Louise Erdrich’s 1986 novel The Beet Queen tells a story of intersecting lives through different voices, from 1932 to 1972. Our primary narrator is Mary Adare, an eleven-year-old abandoned by her mother, her baby brother snatched from her arms in a crowd, her older brother Karl hopping back on the freight train that brought them to the tiny North Dakota town where their aunt Fritzie lives with her butcher husband and a daughter, Sita - who also contributes her point of view. Sita’s best friend, Celestine, whose affection Mary steals, is half Indian, tall and wild.

The jealousy that runs through these characters’ lives is less an undercurrent than an underground river, sweeping them into actions whose sole purpose is to hurt each other.  Mary is jealous of Sita’s long blond hair and good looks; Sita is jealous of her parents' welcoming Mary, and the interloper's friendship with Celestine. Later Celestine has a child with Mary’s mostly-absent brother Karl, and the way Mary interposes herself between mother and daughter makes Celestine wild with jealous anger. But as spiteful as they are to each other, they remain connected: Celestine and Mary work in the butcher shop Fritzie and her husband leave to Mary when they retire to a warmer climate. Mary hates Karl for abandoning her when they were desperate children, but Karl takes up with Celestine, driving Mary to fits of rage.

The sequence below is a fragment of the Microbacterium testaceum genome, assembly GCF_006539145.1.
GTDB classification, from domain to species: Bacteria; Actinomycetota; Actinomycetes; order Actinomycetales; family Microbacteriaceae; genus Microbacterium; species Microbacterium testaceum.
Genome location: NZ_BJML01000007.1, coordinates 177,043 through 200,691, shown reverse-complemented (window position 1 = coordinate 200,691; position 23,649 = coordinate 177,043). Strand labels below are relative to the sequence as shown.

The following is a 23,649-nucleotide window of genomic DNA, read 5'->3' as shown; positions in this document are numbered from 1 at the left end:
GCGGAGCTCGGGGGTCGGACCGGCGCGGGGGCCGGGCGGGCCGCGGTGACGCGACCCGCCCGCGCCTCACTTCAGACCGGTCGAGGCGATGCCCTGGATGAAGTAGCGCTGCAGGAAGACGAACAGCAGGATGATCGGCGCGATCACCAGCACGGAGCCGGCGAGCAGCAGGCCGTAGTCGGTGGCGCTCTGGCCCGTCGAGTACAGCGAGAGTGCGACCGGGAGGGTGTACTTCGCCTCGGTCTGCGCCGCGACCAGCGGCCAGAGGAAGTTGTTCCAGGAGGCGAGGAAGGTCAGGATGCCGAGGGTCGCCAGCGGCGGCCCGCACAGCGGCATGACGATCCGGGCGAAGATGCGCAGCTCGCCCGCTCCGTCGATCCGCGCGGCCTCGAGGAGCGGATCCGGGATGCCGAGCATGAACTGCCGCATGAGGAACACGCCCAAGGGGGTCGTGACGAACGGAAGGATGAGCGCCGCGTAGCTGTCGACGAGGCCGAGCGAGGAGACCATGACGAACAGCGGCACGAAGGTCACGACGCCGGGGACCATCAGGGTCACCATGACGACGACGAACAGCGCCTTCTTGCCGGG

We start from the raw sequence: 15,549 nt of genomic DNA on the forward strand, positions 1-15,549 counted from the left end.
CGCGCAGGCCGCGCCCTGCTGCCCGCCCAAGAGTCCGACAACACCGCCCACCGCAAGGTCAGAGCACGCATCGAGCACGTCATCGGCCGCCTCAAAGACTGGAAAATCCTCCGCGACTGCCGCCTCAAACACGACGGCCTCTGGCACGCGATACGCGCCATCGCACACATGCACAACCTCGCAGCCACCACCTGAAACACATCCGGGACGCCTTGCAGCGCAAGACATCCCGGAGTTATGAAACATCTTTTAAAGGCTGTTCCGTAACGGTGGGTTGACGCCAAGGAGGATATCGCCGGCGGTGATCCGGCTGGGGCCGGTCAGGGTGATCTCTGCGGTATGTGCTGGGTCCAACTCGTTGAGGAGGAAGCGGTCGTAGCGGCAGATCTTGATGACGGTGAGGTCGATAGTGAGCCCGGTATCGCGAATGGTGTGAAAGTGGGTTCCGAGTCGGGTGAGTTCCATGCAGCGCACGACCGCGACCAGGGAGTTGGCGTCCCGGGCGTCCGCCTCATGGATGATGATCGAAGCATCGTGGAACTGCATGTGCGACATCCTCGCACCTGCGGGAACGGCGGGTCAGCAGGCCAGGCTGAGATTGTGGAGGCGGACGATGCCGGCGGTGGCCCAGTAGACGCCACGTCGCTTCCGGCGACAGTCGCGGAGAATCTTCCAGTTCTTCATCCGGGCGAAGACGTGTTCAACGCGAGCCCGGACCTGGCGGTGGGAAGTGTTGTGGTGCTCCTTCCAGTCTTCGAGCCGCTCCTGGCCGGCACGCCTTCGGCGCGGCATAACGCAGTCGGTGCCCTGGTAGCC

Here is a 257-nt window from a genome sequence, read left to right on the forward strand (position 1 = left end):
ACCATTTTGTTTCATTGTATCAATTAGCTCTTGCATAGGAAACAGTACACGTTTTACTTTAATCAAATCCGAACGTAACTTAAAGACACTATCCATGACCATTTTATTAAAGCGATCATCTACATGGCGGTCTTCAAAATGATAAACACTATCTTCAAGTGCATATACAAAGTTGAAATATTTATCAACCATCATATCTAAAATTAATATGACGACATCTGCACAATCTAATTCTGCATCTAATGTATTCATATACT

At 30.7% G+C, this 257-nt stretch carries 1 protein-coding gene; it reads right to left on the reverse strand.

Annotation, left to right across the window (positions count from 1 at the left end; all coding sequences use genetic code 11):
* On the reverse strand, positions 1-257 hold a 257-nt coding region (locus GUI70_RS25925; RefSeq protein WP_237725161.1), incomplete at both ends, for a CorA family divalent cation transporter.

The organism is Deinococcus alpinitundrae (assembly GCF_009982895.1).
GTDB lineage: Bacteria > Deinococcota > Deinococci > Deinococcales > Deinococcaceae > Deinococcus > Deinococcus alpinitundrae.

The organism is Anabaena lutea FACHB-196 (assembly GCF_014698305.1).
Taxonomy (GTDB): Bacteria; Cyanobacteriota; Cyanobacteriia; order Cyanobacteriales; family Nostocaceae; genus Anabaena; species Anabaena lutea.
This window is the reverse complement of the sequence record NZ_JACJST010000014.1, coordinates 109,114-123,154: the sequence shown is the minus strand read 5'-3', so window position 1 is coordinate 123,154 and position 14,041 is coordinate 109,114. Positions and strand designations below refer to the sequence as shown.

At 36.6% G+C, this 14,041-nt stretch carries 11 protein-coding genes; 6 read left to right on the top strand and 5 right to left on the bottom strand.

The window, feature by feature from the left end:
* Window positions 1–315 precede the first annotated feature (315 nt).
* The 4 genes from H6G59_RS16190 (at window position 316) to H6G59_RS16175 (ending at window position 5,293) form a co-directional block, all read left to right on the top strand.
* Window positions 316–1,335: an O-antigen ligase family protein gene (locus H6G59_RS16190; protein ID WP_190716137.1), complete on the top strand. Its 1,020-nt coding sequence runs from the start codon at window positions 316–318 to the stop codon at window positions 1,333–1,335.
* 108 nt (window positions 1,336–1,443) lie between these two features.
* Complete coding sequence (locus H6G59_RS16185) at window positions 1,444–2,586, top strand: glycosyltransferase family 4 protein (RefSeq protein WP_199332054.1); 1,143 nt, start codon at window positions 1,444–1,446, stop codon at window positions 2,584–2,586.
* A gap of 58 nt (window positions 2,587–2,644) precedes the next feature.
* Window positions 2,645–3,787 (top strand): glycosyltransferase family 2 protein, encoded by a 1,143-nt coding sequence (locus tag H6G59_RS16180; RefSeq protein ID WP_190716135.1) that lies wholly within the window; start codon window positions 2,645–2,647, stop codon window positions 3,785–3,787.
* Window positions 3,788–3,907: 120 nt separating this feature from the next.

Celestine and Karl’s daughter, named Wallacette in honor of Karl’s onetime lover Wallace, who shelters Celestine on a frigid night and helps bring the baby into the world, is immediately called Dot by Mary. The name sticks, and Wallace can only stand on the sidelines, longing for recognition. Dot, meanwhile, is demanding, selfish, and vengeful, a terror at school. Celestine’s attempts to parent the girl are thwarted by Mary’s interference - no matter how outrageous Dot’s behavior, Mary takes her part, ignoring every version of events but the girl’s. And Dot, latching on like a starveling to Mary’s defense of her, pushes away her mother who would force a reckoning.